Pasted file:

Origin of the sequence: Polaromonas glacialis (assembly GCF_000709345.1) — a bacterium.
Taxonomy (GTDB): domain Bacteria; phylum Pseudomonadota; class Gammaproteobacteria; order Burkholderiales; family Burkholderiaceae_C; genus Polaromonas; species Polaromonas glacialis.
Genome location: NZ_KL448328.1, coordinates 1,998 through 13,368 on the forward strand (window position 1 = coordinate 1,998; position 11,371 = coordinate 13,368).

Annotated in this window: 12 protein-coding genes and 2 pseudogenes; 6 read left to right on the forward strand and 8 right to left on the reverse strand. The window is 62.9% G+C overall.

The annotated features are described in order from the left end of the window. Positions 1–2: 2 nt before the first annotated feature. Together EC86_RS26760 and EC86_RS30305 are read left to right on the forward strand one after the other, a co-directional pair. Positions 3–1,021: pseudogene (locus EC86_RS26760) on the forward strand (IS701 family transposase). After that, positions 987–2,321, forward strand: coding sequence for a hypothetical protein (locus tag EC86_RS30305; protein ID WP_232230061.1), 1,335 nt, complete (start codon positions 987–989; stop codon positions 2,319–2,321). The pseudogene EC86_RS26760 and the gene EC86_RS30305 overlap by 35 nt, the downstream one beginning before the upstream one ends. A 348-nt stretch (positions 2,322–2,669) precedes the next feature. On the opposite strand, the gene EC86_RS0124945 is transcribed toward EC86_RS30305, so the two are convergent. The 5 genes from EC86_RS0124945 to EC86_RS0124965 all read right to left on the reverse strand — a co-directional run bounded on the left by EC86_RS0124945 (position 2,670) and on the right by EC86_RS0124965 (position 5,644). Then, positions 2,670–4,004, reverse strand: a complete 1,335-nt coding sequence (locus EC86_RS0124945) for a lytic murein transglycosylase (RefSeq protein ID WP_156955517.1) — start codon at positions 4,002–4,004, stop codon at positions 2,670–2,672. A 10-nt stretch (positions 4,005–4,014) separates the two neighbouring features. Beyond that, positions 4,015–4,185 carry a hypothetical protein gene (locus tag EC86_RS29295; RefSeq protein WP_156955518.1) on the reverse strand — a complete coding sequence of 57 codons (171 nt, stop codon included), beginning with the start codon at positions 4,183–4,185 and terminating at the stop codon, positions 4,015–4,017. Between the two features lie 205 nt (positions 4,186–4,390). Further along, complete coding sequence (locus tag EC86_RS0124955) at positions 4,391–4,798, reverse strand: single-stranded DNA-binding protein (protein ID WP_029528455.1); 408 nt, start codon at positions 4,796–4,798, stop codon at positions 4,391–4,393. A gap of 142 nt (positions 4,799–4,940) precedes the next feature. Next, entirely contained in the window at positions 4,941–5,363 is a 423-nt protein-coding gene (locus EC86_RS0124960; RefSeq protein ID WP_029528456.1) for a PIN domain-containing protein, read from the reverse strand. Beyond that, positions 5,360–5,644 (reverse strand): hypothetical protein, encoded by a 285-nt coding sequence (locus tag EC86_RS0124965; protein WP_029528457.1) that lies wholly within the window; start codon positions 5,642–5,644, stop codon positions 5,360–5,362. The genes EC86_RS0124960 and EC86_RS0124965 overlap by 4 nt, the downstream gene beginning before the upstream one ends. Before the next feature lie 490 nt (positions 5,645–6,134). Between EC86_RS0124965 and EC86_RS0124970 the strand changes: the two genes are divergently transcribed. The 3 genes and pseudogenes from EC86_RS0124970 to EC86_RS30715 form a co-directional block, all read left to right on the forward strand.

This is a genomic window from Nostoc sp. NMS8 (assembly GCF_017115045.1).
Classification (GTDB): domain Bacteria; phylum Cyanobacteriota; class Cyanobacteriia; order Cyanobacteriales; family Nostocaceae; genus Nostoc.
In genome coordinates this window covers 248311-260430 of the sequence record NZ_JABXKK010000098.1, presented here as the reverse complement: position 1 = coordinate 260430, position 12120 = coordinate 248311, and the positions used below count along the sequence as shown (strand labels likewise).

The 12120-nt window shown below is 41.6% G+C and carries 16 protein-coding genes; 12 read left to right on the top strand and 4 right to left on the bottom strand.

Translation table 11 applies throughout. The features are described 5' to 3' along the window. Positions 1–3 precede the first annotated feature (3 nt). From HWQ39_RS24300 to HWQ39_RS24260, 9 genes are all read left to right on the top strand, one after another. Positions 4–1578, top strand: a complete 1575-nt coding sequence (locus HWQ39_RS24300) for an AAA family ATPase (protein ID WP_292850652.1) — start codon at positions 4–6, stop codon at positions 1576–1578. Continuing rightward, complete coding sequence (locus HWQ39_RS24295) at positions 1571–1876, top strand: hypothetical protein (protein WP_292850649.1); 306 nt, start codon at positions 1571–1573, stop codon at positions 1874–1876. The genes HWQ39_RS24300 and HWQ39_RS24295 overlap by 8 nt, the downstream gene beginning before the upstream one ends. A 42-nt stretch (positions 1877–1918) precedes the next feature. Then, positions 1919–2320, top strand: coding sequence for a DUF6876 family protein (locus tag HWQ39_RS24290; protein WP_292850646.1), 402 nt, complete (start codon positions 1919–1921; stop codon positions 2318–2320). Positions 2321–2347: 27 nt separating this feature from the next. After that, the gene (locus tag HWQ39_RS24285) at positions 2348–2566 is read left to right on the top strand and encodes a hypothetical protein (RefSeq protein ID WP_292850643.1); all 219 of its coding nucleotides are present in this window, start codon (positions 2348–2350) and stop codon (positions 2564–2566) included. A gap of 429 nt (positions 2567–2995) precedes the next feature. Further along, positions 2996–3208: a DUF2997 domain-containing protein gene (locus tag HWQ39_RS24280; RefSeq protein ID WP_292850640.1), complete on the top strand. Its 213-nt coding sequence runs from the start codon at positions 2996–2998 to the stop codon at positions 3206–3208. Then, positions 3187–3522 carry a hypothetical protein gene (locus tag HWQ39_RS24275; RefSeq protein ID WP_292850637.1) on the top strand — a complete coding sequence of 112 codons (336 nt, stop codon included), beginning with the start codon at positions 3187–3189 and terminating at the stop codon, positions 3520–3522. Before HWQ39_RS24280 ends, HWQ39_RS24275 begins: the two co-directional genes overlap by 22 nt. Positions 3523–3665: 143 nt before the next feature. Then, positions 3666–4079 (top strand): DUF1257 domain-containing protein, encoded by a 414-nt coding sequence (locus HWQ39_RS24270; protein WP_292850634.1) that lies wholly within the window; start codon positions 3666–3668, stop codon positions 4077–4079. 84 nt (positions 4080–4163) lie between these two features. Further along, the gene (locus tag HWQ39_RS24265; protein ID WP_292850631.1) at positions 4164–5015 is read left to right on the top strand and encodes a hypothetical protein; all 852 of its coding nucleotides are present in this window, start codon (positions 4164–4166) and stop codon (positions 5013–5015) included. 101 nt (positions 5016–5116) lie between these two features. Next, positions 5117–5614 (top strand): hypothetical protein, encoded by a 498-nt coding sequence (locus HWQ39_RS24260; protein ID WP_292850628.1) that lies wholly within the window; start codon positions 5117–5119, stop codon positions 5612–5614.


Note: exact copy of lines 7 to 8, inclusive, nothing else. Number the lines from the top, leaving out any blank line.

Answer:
Classification (GTDB): domain Bacteria; phylum Cyanobacteriota; class Cyanobacteriia; order Cyanobacteriales; family Nostocaceae; genus Nostoc.
In genome coordinates this window covers 248311-260430 of the sequence record NZ_JABXKK010000098.1, presented here as the reverse complement: position 1 = coordinate 260430, position 12120 = coordinate 248311, and the positions used below count along the sequence as shown (strand labels likewise).